KUALA LUMPUR, Jan 4 ― Malaysia’s crude palm oil (CPO) spot price averaged at RM5,171 in fourth quarter of 2021 (4Q21), an increase of 53 per cent year-on-year (YoY) or an improvement of 17 per cent quarter-on-quarter (QoQ), said an analyst.
In a research note, Maybank Investment Bank (Maybank IB) Research analyst Ong Chee Ting said the recent high prices were in part supported by fear of supply disruption due to sporadic floods across Malaysia.
“We estimate Malaysia’s December 2021 CPO output at 1.45 million tonnes or edged down 11 per cent month-on-month (MoM), bringing 2021’s output to 18.1 million tonnes or a decrease of 5.0 per cent YoY.
“With record prices, we expect growers to deliver another set of sterling results in 4Q21,” he said.
Ong said the Bursa Malaysia Derivatives futures CPO (FCPO) price curves trended higher QoQ since March 2020 ― this was broadly in line with US Futures soybean oil price curves except soybean oil curves moderated during the past two quarters.
“Presently, the FCPO is in a steep backwardation with 12 months FCFO at more than RM1,000 per tonne discount to 1M FCPO of RM5,159 per tonne ― as at Dec 31, 2021,” he said.
The analyst said in comparison, the futures soybean oil price curves have been relatively flattish compared to FCPO.
“FCPO prices were higher in the near months to reflect the anticipated tightness in supply as the industry enters into seasonally low production months in 1Q22.
“While 1M FCPO is near parity to 1M soybean oil, 6M-13M CPO prices are priced at attractive discounts of more than US$200 per tonne.
“Overall, for 2021, CPO spot price averaged RM4,430 per tonne or improved 59 per cent YoY,” he said, adding that the bank has estimated Malaysian Palm Oil Board’s December 2021 stockpile to be below November 2021’s 1.82 million tonnes.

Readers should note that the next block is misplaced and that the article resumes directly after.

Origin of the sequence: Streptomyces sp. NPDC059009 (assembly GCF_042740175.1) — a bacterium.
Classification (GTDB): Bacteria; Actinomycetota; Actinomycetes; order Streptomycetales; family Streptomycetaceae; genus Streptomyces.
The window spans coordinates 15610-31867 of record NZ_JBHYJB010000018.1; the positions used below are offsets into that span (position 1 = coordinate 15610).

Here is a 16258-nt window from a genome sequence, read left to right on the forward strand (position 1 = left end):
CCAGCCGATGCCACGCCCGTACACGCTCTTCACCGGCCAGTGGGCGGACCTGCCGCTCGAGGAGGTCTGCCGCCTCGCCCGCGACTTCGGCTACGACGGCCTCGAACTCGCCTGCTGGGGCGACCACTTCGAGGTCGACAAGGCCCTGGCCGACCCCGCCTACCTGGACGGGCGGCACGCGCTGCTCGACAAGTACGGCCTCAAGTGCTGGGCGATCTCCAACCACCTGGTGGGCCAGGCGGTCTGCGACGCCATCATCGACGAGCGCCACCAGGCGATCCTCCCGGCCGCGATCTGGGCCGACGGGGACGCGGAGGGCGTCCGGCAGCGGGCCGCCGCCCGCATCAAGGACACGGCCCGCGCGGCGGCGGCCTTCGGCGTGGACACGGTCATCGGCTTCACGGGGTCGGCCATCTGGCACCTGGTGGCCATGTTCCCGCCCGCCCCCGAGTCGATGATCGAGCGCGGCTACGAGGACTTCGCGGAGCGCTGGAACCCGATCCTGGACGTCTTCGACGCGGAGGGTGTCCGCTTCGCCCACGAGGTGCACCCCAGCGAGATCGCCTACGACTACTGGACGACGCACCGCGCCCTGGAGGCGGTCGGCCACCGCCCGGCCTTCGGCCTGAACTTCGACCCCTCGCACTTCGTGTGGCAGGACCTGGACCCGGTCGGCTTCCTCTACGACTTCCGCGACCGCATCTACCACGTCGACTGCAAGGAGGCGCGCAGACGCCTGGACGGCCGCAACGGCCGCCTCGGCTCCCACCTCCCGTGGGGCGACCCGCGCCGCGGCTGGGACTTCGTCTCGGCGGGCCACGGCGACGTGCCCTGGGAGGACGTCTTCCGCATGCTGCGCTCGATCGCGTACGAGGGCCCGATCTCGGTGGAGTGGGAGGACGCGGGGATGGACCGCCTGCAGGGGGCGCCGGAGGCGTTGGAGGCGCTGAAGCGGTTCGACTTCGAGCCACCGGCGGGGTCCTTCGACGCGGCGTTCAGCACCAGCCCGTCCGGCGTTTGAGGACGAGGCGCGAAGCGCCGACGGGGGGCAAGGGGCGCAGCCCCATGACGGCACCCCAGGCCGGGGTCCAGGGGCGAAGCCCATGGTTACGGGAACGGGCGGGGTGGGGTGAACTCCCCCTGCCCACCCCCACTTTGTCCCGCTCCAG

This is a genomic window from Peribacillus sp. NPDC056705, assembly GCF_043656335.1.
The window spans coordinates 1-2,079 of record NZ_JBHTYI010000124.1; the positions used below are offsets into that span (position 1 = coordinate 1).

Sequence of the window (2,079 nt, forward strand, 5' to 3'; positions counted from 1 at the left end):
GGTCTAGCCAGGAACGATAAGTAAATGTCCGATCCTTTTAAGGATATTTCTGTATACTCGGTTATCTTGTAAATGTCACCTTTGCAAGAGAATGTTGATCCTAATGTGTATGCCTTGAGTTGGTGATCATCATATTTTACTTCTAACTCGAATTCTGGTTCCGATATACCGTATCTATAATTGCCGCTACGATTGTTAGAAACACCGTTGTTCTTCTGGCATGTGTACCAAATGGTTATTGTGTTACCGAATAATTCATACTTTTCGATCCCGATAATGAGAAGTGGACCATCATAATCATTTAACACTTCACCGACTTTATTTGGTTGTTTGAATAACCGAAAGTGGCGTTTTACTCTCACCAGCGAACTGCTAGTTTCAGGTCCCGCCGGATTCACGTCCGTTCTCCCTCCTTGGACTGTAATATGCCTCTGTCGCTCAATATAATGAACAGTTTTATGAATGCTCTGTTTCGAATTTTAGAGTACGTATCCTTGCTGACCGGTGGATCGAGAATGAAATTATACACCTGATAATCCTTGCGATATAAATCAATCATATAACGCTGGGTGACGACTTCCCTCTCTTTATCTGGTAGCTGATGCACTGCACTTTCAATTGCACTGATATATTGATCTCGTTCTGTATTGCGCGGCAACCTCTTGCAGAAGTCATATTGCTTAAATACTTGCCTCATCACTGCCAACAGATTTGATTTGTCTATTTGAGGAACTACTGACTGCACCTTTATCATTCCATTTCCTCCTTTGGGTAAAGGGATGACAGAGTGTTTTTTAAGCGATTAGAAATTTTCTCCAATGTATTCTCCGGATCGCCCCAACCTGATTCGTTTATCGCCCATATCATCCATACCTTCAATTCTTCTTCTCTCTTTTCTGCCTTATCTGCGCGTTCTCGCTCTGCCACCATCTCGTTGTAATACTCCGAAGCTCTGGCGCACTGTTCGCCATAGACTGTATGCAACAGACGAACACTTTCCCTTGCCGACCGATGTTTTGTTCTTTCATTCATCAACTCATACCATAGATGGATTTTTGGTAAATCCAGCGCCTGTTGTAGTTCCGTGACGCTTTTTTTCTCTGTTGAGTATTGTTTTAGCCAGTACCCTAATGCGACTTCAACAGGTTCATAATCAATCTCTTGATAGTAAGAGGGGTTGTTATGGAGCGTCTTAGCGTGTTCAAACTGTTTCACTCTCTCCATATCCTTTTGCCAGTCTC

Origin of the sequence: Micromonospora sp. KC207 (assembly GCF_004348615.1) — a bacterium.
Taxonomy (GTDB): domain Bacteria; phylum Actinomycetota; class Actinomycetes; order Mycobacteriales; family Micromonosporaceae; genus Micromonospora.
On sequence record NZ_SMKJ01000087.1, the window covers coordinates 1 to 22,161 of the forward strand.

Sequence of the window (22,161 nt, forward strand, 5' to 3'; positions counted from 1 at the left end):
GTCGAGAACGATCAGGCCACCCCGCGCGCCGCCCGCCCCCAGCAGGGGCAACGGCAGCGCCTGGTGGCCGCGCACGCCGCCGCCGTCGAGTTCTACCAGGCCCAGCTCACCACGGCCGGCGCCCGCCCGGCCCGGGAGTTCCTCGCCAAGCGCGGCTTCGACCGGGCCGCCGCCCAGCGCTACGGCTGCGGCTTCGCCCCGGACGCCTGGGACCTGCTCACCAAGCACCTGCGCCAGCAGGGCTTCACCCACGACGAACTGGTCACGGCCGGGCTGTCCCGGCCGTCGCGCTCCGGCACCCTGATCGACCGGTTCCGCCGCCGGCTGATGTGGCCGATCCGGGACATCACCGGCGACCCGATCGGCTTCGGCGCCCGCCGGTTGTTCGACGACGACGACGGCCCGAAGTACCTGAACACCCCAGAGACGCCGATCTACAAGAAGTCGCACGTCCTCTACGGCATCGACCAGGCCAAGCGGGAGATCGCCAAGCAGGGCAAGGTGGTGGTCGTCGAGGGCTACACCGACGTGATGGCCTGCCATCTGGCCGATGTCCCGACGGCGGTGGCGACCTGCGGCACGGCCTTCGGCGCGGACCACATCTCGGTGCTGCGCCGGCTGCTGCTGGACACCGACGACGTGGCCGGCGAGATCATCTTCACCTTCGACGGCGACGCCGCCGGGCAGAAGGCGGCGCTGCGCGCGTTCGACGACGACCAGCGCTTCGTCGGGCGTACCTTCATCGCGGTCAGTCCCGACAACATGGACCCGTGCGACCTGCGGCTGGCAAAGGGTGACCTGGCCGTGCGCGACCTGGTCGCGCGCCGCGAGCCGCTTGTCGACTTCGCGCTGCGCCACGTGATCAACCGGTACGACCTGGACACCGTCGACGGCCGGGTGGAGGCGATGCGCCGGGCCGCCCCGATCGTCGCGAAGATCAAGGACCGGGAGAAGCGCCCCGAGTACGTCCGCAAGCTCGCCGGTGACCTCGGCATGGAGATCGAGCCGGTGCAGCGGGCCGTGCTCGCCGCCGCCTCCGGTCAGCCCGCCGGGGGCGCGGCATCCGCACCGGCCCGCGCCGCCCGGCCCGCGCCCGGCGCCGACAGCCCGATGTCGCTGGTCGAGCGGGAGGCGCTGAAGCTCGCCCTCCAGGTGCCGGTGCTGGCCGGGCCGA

He noted that La Nina and Northeast Monsoon have been bringing above normal rainfall that has led to sporadic floods in several states in Malaysia since early December.
Parts of Selangor, Pahang, Melaka, Negri Sembilan, Johor, Terengganu, Kelantan, and Sabah were affected and estate operations were disrupted for several days in the affected areas, he added.
“We understand yield losses have been manageable thus far; compensated by high CPO prices.
“However, the sector is still not out of the woods as the current rainy season is forecast to last till March 2022 ― any subsequent wave of floods or any prolonged floods could severely damage the infrastructures and further disrupt operations,” he said.
Record high CPO and palm kernel increased 87 per cent YoY or improved 52 per cent QoQ, with average selling prices boosting growers’ 4Q21 earnings prospects ― higher prices should more than compensate for the anticipated weakness in the country’s QoQ output.
“Due to the heavy rainfall and logistical challenges in securing sufficient fertiliser, we suspect growers have little opportunity to administer the desired fertiliser requirements in 4Q21, further augmenting bottom line as production costs will likely be under control.
“Purer upstream growers with substantial operations in Malaysia, and those with little-to-no forward sales will continue to do relatively better than peers in 4Q21,” said the analyst. ― Bernama